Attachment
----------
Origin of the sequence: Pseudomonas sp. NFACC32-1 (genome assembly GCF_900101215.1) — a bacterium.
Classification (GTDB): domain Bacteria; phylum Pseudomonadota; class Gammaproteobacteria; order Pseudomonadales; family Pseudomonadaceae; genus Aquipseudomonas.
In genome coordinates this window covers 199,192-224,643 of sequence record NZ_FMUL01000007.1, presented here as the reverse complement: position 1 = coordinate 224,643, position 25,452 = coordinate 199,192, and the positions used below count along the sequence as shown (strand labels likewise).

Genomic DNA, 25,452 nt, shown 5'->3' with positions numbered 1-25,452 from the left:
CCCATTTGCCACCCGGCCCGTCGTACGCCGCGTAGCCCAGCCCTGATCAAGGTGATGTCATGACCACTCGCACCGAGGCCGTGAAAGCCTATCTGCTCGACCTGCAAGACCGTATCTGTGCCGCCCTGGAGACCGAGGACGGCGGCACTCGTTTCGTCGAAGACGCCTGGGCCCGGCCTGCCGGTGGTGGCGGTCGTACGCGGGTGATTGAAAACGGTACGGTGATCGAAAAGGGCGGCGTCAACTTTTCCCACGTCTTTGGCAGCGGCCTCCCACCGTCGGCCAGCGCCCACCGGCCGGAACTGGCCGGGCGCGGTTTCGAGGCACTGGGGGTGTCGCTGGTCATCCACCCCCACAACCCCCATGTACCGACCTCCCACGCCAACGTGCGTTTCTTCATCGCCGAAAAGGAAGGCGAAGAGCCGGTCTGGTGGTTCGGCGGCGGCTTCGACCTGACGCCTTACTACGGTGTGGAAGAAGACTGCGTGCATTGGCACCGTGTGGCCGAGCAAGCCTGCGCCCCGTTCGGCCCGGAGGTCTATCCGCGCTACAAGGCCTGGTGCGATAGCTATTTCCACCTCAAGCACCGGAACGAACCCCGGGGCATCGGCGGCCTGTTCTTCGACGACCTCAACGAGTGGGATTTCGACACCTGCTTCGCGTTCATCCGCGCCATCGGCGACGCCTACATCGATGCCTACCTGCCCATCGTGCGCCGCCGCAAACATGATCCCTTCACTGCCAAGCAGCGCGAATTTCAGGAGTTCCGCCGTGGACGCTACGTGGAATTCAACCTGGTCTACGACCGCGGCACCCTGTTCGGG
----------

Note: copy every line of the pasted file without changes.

Origin of the sequence: Pseudomonas sp. NFACC32-1 (genome assembly GCF_900101215.1) — a bacterium.
Classification (GTDB): domain Bacteria; phylum Pseudomonadota; class Gammaproteobacteria; order Pseudomonadales; family Pseudomonadaceae; genus Aquipseudomonas.
In genome coordinates this window covers 199,192-224,643 of sequence record NZ_FMUL01000007.1, presented here as the reverse complement: position 1 = coordinate 224,643, position 25,452 = coordinate 199,192, and the positions used below count along the sequence as shown (strand labels likewise).

Genomic DNA, 25,452 nt, shown 5'->3' with positions numbered 1-25,452 from the left:
CCCATTTGCCACCCGGCCCGTCGTACGCCGCGTAGCCCAGCCCTGATCAAGGTGATGTCATGACCACTCGCACCGAGGCCGTGAAAGCCTATCTGCTCGACCTGCAAGACCGTATCTGTGCCGCCCTGGAGACCGAGGACGGCGGCACTCGTTTCGTCGAAGACGCCTGGGCCCGGCCTGCCGGTGGTGGCGGTCGTACGCGGGTGATTGAAAACGGTACGGTGATCGAAAAGGGCGGCGTCAACTTTTCCCACGTCTTTGGCAGCGGCCTCCCACCGTCGGCCAGCGCCCACCGGCCGGAACTGGCCGGGCGCGGTTTCGAGGCACTGGGGGTGTCGCTGGTCATCCACCCCCACAACCCCCATGTACCGACCTCCCACGCCAACGTGCGTTTCTTCATCGCCGAAAAGGAAGGCGAAGAGCCGGTCTGGTGGTTCGGCGGCGGCTTCGACCTGACGCCTTACTACGGTGTGGAAGAAGACTGCGTGCATTGGCACCGTGTGGCCGAGCAAGCCTGCGCCCCGTTCGGCCCGGAGGTCTATCCGCGCTACAAGGCCTGGTGCGATAGCTATTTCCACCTCAAGCACCGGAACGAACCCCGGGGCATCGGCGGCCTGTTCTTCGACGACCTCAACGAGTGGGATTTCGACACCTGCTTCGCGTTCATCCGCGCCATCGGCGACGCCTACATCGATGCCTACCTGCCCATCGTGCGCCGCCGCAAACATGATCCCTTCACTGCCAAGCAGCGCGAATTTCAGGAGTTCCGCCGTGGACGCTACGTGGAATTCAACCTGGTCTACGACCGCGGCACCCTGTTCGGG